Phenomenology of the Vows: Chastity

January 15, 2013

St. Thomas being girded with the belt of chastity

*see also:

In this series so far we have looked at the vows from the perspective provided by Edmund Husserl’s account of phenomenology. Specifically we have used his concepts of intentionalityand givenness to highlight aspects of the vows in general and poverty in particular. Intentionality means that thought is always of something, it is not just thought. Givenness means the thing thought is thought as it is given, in a particular way. The thing determines the way we think it. So we might sum up Husserl’s account as “Thought is about something assomething.” Almost a tautology, but when interpreted along the above lines a profound reflection on our grasp of reality. In discussing the vow of chastity, I would like to add another important aspect of Husserl’s phenomenology to our tool kit: phenomenological bracketing.
Phenomenological bracketing, or bracketing for short, is an essential element to Husserl’s project, and it means something similar to its grammatical root. To bracket something is to “put it aside” in a way, to keep it out of consideration for the moment. For Husserl, Phenomenology is able to work with the concepts of intentionalityand givenness because it brackets certain things out of consideration, thus phenomenological bracketing (or epoche, to use Husserl’s fancy Greek term). What does he bracket?

“The phenomenologist…must practice an epoche. He must inhibit every ordinary objective ‘position,’ and partake in no judgement concerning the objective world. The experience itself will remain what it was, an experience of this house, of this body, of this world in general, in its particular mode. (Phenomenology).”

James Watson and Francis Crick at the lab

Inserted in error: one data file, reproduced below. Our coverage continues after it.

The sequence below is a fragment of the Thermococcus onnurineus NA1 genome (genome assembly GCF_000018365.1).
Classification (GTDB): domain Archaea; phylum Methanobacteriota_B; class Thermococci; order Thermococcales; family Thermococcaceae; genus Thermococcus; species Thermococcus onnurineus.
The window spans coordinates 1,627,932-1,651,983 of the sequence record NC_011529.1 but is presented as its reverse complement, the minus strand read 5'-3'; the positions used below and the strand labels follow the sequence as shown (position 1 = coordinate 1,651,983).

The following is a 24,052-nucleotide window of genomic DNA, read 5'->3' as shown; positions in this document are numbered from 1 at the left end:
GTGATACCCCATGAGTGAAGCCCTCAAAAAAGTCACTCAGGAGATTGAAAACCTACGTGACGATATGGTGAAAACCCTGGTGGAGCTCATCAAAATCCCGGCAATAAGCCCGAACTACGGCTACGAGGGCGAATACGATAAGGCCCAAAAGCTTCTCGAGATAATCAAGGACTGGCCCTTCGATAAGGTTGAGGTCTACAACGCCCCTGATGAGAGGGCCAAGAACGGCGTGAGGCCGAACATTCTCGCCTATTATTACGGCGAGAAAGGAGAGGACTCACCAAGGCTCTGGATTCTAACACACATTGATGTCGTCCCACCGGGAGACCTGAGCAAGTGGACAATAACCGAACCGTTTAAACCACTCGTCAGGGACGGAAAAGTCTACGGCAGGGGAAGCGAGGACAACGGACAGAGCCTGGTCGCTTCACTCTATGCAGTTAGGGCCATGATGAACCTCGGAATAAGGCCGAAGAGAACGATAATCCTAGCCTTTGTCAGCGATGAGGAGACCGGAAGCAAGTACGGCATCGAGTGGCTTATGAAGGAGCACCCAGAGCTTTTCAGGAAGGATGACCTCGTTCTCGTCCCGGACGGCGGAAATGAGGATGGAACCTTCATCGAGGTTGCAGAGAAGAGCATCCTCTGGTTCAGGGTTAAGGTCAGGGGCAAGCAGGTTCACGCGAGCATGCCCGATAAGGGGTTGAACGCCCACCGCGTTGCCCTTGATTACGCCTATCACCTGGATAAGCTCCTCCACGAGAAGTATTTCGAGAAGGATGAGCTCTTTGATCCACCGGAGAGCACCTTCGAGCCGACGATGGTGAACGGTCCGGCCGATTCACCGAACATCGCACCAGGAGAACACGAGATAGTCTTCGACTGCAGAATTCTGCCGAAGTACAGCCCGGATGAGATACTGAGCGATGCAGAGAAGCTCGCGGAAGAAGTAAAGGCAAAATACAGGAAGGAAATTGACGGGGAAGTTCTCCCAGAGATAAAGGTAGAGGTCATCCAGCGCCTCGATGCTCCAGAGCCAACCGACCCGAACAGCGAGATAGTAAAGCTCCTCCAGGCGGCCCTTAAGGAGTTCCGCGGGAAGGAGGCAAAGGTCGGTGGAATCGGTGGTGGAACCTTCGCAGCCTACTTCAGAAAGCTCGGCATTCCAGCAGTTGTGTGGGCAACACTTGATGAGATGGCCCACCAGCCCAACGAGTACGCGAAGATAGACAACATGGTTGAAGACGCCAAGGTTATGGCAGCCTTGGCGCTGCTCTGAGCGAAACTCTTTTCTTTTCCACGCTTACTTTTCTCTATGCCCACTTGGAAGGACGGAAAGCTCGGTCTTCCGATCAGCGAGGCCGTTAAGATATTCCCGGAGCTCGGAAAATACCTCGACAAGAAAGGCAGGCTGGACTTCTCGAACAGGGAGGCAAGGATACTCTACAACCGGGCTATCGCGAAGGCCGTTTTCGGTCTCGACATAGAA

Husserl wants us to bracket out of consideration…the objective world! This seems to be the most radical version of skepticism and relativism imaginable — in order to understand the world we need to ignore or forget its existence! But Husserl’s whole project is about getting “back to the things themselves;” how can he possibly mean this?

Bracketing is the attempt to get behind the “natural attitude” of the world that we all have in everydayness. The “natural attitude” is the basic attitude of the scientist in the lab: the world is one of objects to be categorized and used in experiments; it is a world of utility. Husserl sees this as a fine attitude for science but he thinks it is not about reality in its entirety but if we want to know reality as reality, as it is, than we need to bracket the “objective” facts of the objects we see and attend closely to how we receive them in our experience of consciousness, in particular under the aspects of intentionality and givenness.
All this is fine and good in a course on Husserlian phenomenology, but what does it have to do with the vows, in particular the vow of chastity? I think it is of immense value for understanding this vow especially in the current modern climate. Let me explain.
Of the three vows I think it is obvious that chastity (shorthand for celibate chastity for the religious) is the most difficult to understand in the modern world: It just doesn’t seem to make sense to most people on the street. It seems unnatural to refuse to marry. The great Dominican moral theologian Servais Pinckaers, OP makes this difficulty clear:

“The natural inclination to marriage is universal. Every human person has it, and it is the basis of an inalienable right. It is also the basis of natural law… Yet some may be called to renounce marriage and the exercise of sexuality (Sources of Christian Ethics, 448).”

I submit that the vow of chastity, at first glance, looks a lot like the process of phenomenological bracketing: both seem to be radical denials of the world and surely on the wrong track to understanding and living in the world. If we want to understand the world in itself, bracketing it from consideration surely does not seem to be the right thing to do. Just so, if we want to live a life of love in the world to the fullest, surely renouncing the most basic of human interpersonal inclinations is not the way to do it!